Tagged: romania

Black and white cover of book with line drawing

Circulating Images, Diverted Images, and Bodily Images in Romanian art since 2010

Adrian Bojenoiu and Cristian Nae, eds., Romanian Contemporary Art 2010-2020: Rethinking the Image of the World: Projects and Sketches (Berlin: Hatje Cantz, 2020), 208 pp.

Defining the perpetually shifting trends of art in the present can often lead to contradictory arguments, and thus there are few bold and risky examples of efforts at historicizing artistic phenomena that are still in the course of development. At the same time, however, there seems to be an urgency to facilitating the entrance of very recent art from the countries of the former Eastern bloc into the global consciousness. This is happening not only … Read more

The Role of the Romanian Artists’ Union in the Production of State Socialist Art

During the establishment of the new socialist regime in Romania, “in order for visual artists to be it was felt necessary to create a new form of organization, a new organism that [would] become an active factor in the work of culturalization of the masses, and for the development of creation.”(“Introductory remarks for the future Country Conference of the Romanian Artists’ Union (UAP) of the Romanian Popular Republic (RPR),” File 1/1950, Fund UAP, The Central National Archives of Romania (ANIC), f. 1.) This article is an adaptation of part of a forthcoming book about the role of the … Read more

poster with the caption “24 arguments” set in big black bold font on a black and white photo of a group of tied up twigs and a ball made of wickers

Three Years: Retrieval of the Lost Generation of the Romanian Neo-Avant-Garde

24 Arguments: Early Encounters in Romanian Neo-Avant-Garde 1969–1971, The National Museum of Art of Romania, November 7, 2019February 2, 2020

While writing this article on an exhibition tracing cross-cultural relations between Romania and the United Kingdom, free movement and transnational and translocal exchanges have become, during the current pandemic, luxuries of a past epoch. The exhibition under review, 24 Arguments: Early Encounters in Romanian Neo-Avant-Garde 1969–1971, recounts the cultural exchanges that took place during the three short years identified, which now loom in historical distance.  In these far away times, just a few years after Ceaușescu came into … Read more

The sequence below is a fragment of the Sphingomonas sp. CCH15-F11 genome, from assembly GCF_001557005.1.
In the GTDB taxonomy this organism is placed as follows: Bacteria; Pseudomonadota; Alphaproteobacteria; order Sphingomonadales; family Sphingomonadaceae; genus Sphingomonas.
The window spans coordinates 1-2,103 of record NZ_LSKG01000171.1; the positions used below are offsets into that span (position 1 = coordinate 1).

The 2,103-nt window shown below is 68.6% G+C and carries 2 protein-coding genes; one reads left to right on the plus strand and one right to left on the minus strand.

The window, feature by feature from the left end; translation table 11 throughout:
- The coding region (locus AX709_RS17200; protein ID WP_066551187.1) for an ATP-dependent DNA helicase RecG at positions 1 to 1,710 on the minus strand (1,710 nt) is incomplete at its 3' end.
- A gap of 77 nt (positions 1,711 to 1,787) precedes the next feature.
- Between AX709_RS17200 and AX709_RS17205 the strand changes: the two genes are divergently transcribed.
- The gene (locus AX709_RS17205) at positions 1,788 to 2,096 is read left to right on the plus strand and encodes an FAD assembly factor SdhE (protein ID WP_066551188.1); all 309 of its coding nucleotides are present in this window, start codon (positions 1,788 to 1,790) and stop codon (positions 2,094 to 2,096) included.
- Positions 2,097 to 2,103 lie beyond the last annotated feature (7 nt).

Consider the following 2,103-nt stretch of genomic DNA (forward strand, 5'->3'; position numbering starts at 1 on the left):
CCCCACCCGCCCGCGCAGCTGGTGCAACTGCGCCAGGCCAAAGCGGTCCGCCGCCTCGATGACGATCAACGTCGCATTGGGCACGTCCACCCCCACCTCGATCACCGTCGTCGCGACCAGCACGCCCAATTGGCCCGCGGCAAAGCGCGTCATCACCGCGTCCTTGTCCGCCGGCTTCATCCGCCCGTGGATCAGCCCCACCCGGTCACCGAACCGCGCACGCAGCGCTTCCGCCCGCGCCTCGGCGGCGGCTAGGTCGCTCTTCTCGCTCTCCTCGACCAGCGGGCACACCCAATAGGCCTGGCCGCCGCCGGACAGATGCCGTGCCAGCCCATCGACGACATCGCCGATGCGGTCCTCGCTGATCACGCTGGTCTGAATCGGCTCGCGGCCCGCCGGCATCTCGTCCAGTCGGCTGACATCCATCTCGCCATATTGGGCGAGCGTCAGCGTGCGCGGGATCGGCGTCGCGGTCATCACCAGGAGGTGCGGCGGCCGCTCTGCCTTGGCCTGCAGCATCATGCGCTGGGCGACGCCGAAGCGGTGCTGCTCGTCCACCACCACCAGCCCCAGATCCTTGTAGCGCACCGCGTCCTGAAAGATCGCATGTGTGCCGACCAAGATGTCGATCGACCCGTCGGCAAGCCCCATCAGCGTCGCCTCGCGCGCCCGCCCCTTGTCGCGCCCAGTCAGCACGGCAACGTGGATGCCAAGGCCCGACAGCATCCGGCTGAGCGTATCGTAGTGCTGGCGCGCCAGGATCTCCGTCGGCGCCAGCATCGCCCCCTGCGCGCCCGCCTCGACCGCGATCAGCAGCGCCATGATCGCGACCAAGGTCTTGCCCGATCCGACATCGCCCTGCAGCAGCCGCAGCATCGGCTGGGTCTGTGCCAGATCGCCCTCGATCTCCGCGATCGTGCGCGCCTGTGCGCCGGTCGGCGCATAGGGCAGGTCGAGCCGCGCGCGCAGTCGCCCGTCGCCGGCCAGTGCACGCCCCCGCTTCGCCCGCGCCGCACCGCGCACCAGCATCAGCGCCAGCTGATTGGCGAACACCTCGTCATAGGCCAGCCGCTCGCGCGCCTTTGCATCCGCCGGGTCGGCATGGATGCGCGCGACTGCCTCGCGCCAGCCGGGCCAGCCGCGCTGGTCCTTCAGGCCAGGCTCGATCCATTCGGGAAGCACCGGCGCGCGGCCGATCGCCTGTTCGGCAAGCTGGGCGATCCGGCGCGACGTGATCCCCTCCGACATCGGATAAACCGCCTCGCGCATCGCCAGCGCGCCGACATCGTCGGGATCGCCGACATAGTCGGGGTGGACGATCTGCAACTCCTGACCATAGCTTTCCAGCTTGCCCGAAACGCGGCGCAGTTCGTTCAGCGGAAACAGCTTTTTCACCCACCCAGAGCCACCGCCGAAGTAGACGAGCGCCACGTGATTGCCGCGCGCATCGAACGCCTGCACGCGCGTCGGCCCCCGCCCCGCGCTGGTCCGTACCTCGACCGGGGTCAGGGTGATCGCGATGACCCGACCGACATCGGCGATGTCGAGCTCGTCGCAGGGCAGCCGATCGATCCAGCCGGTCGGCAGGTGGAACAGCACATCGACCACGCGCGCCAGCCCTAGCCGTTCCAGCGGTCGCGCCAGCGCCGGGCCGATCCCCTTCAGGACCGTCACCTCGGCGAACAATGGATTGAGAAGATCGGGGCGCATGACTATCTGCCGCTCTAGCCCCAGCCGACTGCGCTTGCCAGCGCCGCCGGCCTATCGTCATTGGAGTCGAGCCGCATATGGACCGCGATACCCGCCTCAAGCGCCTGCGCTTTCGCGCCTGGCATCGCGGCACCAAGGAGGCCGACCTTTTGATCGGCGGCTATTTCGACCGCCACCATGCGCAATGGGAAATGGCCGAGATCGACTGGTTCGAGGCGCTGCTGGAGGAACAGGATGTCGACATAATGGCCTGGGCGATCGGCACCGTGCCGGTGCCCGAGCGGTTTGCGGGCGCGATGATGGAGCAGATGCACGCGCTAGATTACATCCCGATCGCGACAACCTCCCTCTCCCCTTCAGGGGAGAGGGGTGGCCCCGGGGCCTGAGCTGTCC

Art and Politics in Black and White: A Comparative Study of Chile and Romania

Caterina Preda, Art and Politics under Modern Dictatorships: A Comparison of Chile and Romania (New York: Palgrave Macmillan, 2017), 323 pp.

Caterina Preda’s Art and Politics Under Modern Dictatorships: A Comparison of Chile and Romania proposes an in-depth study the author has been pursuing for many years, guided by an interpretive model that situates art as a reflection of political ideology. While acknowledging the methodological risks, Preda is determined to “untangle the relationship that develops between political power and artistic expression in dictatorial settings and which cuts across the left / right and the authoritarian / totalitarian categories,” (p. … Read more

Installation view

Mattis Teutsch: Avant-Garde and Constructive Realism

Mattis Teutsch: Avant-Garde and Constructive Realism, Scena9, Bucharest, September 12, 2019 – October 25, 2019

János Mattis Teutsch, the Hungarian-German-Romanian painter from Brașov, was characterised in 1920 as “the first who has the audacity to present to the Romanian public works in an expressionist style.” (Sigmund Maur, Rampa newspaper, October 21, 1920.) Mattis Teutsch was associated with the likes of Kandinsky, Marc, and Klee both in actual exhibitions, and in discussions of his artistic and conceptual calibre. His legacy today, however, is something of a battlefield, and the explanation for this lies in the seemingly incongruent bodies of … Read more

Romanian Modernism

Luminita Machedon and Ernie Scoffham (eds). Romanian Modernism: The Architecture of Bucharest, 1920-1940. MIT Press, 1999.

Currently a reprint from MIT Press, Romanian Modernism/The Architecture of Bucharest, 1920-1940 made its first appearance in 1999. Although the book was welcomed by the cultural press and received a positive review from the Times Literary Supplement, it went completely unnoticed in Romania. This is not the book’s fault; it is rather a symptom of a larger malaise; for example, none of the major recent histories of modern architecture (Curtis, Frampton, Jencks) ever mention the architecture of Central and Eastern Europe, … Read more